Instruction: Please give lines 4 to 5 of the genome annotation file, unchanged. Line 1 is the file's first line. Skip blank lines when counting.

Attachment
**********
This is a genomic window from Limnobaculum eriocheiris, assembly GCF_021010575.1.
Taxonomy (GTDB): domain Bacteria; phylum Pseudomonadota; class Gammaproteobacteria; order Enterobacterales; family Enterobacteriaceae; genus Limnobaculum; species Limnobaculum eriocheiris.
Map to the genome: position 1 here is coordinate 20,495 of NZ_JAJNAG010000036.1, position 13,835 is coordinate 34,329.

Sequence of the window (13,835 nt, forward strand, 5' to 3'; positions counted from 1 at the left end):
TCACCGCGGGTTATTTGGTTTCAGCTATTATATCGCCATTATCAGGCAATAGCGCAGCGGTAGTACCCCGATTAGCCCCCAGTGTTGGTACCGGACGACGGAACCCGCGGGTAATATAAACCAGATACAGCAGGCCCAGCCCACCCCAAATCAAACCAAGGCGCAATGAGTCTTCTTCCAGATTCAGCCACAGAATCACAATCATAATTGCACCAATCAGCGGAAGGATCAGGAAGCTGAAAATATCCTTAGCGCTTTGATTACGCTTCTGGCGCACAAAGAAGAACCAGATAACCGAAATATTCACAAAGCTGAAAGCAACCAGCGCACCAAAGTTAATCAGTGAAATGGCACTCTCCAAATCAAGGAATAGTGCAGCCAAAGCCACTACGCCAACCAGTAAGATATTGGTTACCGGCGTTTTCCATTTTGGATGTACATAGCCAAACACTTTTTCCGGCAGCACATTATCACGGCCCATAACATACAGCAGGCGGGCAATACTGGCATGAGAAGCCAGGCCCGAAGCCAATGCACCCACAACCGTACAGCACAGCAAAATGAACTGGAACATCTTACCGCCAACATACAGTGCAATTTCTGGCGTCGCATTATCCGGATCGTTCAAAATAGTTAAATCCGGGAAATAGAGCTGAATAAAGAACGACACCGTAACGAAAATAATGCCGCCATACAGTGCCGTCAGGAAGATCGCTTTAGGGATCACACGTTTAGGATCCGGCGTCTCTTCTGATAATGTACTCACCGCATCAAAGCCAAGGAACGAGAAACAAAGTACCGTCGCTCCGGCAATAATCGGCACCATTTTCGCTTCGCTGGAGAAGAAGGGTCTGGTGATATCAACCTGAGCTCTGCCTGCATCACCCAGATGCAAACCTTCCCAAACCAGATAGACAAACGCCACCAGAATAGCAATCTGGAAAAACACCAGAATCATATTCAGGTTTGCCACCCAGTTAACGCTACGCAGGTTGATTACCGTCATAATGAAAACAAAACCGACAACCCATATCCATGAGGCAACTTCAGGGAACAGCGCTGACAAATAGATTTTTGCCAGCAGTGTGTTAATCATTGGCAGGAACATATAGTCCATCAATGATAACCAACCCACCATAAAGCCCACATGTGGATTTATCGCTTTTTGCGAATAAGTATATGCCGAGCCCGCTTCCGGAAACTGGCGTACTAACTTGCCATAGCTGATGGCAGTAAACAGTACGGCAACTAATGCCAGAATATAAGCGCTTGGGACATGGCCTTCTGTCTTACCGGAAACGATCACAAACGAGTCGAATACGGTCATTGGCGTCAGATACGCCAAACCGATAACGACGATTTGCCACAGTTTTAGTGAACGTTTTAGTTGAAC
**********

Sequence of the window (13,835 nt, forward strand, 5' to 3'; positions counted from 1 at the left end):
TCACCGCGGGTTATTTGGTTTCAGCTATTATATCGCCATTATCAGGCAATAGCGCAGCGGTAGTACCCCGATTAGCCCCCAGTGTTGGTACCGGACGACGGAACCCGCGGGTAATATAAACCAGATACAGCAGGCCCAGCCCACCCCAAATCAAACCAAGGCGCAATGAGTCTTCTTCCAGATTCAGCCACAGAATCACAATCATAATTGCACCAATCAGCGGAAGGATCAGGAAGCTGAAAATATCCTTAGCGCTTTGATTACGCTTCTGGCGCACAAAGAAGAACCAGATAACCGAAATATTCACAAAGCTGAAAGCAACCAGCGCACCAAAGTTAATCAGTGAAATGGCACTCTCCAAATCAAGGAATAGTGCAGCCAAAGCCACTACGCCAACCAGTAAGATATTGGTTACCGGCGTTTTCCATTTTGGATGTACATAGCCAAACACTTTTTCCGGCAGCACATTATCACGGCCCATAACATACAGCAGGCGGGCAATACTGGCATGAGAAGCCAGGCCCGAAGCCAATGCACCCACAACCGTACAGCACAGCAAAATGAACTGGAACATCTTACCGCCAACATACAGTGCAATTTCTGGCGTCGCATTATCCGGATCGTTCAAAATAGTTAAATCCGGGAAATAGAGCTGAATAAAGAACGACACCGTAACGAAAATAATGCCGCCATACAGTGCCGTCAGGAAGATCGCTTTAGGGATCACACGTTTAGGATCCGGCGTCTCTTCTGATAATGTACTCACCGCATCAAAGCCAAGGAACGAGAAACAAAGTACCGTCGCTCCGGCAATAATCGGCACCATTTTCGCTTCGCTGGAGAAGAAGGGTCTGGTGATATCAACCTGAGCTCTGCCTGCATCACCCAGATGCAAACCTTCCCAAACCAGATAGACAAACGCCACCAGAATAGCAATCTGGAAAAACACCAGAATCATATTCAGGTTTGCCACCCAGTTAACGCTACGCAGGTTGATTACCGTCATAATGAAAACAAAACCGACAACCCATATCCATGAGGCAACTTCAGGGAACAGCGCTGACAAATAGATTTTTGCCAGCAGTGTGTTAATCATTGGCAGGAACATATAGTCCATCAATGATAACCAACCCACCATAAAGCCCACATGTGGATTTATCGCTTTTTGCGAATAAGTATATGCCGAGCCCGCTTCCGGAAACTGGCGTACTAACTTGCCATAGCTGATGGCAGTAAACAGTACGGCAACTAATGCCAGAATATAAGCGCTTGGGACATGGCCTTCTGTCTTACCGGAAACGATCACAAACGAGTCGAATACGGTCATTGGCGTCAGATACGCCAAACCGATAACGACGATTTGCCACAGTTTTAGTGAACGTTTTAGTTGAAC